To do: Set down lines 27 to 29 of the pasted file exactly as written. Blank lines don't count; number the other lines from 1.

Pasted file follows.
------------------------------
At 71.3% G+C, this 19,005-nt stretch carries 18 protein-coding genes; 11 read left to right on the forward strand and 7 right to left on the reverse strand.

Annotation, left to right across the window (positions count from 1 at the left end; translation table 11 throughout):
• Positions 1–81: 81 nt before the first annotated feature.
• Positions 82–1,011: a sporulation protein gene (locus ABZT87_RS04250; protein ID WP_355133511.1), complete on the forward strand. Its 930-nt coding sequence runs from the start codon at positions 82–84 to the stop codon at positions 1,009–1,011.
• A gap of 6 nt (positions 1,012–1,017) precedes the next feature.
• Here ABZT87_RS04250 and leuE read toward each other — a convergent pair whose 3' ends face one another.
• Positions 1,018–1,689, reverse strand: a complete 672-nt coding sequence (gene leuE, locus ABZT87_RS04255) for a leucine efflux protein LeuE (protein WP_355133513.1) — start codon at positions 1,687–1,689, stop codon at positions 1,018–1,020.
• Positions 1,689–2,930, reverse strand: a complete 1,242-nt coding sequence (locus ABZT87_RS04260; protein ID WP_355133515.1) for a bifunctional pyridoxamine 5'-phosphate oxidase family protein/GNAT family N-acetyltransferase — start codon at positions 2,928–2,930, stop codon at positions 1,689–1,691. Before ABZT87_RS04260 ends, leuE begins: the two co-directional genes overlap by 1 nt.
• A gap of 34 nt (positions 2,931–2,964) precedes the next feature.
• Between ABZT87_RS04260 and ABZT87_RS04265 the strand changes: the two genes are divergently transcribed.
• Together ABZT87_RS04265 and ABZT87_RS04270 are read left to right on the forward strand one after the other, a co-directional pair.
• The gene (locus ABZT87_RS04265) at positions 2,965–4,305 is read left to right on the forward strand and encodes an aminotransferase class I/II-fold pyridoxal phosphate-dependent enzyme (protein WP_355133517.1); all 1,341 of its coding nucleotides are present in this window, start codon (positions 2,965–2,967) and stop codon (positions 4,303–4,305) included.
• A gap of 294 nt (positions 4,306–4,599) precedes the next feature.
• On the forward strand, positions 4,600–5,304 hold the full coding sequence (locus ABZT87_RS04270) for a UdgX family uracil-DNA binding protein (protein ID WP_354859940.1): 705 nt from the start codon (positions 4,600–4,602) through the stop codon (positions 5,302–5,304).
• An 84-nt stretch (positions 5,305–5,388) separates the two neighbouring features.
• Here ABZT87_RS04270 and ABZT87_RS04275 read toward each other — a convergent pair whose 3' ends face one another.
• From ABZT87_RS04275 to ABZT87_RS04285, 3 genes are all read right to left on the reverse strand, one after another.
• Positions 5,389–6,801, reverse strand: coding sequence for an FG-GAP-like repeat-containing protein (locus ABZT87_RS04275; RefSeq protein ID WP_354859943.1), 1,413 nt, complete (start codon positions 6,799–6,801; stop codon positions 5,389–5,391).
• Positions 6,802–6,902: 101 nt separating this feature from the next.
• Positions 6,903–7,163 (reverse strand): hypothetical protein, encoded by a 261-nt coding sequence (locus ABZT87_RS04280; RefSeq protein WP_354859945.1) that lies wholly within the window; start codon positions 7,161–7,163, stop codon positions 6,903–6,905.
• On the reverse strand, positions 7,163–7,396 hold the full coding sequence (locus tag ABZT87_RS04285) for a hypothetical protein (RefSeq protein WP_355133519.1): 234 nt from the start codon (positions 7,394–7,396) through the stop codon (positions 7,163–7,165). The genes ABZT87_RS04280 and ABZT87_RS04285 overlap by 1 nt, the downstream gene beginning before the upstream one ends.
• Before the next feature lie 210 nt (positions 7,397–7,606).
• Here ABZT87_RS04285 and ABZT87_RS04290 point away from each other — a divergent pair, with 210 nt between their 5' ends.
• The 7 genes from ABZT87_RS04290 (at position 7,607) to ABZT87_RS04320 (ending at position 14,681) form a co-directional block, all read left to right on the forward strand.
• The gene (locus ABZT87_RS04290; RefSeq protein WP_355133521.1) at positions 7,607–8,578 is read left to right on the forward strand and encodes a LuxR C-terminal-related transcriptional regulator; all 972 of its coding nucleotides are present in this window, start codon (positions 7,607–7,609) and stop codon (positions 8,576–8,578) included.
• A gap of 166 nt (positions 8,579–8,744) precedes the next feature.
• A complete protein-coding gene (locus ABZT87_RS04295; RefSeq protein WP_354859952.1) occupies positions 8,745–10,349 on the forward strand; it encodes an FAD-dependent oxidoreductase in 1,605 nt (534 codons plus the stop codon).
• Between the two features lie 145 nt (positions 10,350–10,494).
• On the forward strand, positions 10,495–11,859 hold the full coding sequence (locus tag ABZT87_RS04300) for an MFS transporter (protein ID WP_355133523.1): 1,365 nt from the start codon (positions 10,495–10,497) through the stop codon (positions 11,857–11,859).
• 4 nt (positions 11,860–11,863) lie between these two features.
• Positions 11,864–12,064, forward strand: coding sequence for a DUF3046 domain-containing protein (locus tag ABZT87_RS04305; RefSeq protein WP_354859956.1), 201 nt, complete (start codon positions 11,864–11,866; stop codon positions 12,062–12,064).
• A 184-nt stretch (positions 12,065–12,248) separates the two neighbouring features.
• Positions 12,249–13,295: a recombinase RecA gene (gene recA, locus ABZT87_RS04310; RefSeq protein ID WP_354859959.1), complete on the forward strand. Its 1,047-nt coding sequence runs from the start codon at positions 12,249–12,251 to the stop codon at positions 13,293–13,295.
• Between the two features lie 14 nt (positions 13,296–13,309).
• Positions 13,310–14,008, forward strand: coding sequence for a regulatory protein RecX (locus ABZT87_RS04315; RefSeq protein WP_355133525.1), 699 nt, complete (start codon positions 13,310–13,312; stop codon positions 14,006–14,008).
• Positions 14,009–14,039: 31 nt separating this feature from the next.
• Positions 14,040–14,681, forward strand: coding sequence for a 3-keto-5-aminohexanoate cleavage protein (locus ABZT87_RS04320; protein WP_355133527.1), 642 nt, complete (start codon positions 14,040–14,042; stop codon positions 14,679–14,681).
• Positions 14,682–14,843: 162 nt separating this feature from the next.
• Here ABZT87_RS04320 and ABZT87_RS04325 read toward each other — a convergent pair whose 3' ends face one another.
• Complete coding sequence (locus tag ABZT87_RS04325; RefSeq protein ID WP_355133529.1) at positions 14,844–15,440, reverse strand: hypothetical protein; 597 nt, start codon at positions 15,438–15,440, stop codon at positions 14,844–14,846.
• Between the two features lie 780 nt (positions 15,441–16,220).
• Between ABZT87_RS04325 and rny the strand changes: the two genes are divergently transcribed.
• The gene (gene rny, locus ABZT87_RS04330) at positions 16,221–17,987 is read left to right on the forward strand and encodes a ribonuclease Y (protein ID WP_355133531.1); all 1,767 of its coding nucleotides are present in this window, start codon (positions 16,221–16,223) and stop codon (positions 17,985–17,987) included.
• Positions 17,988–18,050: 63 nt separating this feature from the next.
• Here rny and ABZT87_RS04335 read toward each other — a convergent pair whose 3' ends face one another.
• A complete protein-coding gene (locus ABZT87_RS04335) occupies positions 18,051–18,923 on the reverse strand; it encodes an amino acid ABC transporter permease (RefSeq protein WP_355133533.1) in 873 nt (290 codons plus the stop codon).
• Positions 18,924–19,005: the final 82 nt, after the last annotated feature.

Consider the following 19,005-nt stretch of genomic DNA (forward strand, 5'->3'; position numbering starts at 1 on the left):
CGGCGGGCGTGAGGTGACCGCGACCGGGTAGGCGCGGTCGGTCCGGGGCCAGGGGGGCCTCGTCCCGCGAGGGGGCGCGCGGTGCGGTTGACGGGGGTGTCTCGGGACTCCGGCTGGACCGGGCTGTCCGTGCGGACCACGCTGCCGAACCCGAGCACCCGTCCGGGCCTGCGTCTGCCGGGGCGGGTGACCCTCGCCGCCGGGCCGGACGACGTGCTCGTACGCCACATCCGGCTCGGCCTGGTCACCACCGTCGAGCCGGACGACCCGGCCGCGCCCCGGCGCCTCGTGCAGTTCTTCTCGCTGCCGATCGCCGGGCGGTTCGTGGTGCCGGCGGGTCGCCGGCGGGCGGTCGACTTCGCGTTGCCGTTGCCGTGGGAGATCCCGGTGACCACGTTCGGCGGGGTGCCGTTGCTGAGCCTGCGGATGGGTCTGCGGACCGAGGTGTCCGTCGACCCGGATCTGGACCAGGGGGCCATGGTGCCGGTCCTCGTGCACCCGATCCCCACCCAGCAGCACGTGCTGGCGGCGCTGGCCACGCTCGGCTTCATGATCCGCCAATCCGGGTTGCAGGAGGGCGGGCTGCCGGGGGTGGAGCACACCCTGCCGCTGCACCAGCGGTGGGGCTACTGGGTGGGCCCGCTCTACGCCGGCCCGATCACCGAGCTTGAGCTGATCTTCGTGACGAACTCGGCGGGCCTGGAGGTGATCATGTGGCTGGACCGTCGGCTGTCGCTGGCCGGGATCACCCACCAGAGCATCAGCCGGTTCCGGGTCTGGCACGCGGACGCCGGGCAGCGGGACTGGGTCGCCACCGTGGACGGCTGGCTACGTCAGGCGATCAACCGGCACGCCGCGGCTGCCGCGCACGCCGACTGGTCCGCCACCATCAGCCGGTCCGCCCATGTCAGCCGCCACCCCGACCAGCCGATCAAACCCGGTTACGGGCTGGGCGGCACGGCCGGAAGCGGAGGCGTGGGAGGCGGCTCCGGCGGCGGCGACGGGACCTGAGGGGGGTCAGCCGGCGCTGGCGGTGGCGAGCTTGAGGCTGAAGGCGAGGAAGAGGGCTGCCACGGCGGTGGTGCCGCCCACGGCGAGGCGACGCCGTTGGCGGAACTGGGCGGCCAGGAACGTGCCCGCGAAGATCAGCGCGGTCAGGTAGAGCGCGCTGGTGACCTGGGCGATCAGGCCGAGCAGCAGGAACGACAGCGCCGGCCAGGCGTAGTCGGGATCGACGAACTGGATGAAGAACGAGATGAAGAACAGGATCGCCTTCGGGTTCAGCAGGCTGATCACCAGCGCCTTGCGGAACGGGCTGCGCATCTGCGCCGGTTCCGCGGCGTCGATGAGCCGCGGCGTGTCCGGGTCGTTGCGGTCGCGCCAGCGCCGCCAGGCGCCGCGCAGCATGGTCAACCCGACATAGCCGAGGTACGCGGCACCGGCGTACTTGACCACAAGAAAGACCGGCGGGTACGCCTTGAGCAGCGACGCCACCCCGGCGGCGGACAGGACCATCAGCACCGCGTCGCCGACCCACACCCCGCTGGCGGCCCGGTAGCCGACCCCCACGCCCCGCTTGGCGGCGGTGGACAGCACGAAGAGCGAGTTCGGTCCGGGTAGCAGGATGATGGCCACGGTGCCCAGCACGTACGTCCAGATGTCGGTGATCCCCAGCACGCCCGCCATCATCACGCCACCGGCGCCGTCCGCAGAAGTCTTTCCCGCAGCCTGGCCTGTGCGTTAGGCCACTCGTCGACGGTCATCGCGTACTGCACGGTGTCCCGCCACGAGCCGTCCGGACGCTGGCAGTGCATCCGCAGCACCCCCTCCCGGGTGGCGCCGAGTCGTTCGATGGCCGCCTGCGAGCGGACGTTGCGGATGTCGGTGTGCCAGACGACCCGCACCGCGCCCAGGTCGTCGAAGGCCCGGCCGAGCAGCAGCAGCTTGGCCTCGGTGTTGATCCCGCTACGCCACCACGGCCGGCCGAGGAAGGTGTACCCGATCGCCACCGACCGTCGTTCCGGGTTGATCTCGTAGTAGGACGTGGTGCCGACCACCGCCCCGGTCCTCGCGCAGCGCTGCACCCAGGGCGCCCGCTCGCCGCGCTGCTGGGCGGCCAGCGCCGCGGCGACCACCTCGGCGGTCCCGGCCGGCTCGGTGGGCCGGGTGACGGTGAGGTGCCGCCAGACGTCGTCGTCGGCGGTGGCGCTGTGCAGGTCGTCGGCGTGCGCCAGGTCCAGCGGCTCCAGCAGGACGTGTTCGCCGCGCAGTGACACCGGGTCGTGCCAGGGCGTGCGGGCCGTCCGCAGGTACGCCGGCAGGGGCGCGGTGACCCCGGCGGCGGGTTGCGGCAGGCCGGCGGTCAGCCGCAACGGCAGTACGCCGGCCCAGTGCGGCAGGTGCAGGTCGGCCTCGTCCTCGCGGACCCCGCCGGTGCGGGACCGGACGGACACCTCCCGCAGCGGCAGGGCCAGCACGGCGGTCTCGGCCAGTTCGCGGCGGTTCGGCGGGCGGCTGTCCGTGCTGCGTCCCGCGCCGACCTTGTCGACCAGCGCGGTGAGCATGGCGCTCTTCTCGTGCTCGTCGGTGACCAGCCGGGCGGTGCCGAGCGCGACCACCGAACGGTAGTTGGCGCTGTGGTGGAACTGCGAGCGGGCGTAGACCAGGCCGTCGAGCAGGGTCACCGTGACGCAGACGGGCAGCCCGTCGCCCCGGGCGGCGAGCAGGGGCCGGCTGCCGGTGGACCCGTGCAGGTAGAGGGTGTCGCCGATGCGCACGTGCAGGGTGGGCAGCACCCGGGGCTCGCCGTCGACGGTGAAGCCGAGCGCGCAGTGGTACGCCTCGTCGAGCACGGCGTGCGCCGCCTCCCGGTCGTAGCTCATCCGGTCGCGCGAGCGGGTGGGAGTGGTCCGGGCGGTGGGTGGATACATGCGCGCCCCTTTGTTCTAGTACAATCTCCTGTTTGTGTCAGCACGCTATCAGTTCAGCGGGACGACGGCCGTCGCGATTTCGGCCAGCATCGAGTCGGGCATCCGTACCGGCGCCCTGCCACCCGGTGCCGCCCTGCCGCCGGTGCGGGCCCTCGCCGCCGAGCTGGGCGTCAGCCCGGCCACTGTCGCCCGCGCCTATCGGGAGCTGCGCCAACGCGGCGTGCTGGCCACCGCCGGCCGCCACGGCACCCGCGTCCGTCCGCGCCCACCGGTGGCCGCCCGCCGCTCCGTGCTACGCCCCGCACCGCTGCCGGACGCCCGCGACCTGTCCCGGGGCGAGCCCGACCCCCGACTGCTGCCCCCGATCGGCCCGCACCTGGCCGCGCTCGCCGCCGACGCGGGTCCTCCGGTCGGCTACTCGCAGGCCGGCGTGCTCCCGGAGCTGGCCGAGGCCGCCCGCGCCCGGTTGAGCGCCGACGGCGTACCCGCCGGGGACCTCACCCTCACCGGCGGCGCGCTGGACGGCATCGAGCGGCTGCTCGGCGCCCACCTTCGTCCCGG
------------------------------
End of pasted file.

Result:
• A complete protein-coding gene (locus ABZT87_RS04295; RefSeq protein WP_354859952.1) occupies positions 8,745–10,349 on the forward strand; it encodes an FAD-dependent oxidoreductase in 1,605 nt (534 codons plus the stop codon).
• Between the two features lie 145 nt (positions 10,350–10,494).
• On the forward strand, positions 10,495–11,859 hold the full coding sequence (locus tag ABZT87_RS04300) for an MFS transporter (protein ID WP_355133523.1): 1,365 nt from the start codon (positions 10,495–10,497) through the stop codon (positions 11,857–11,859).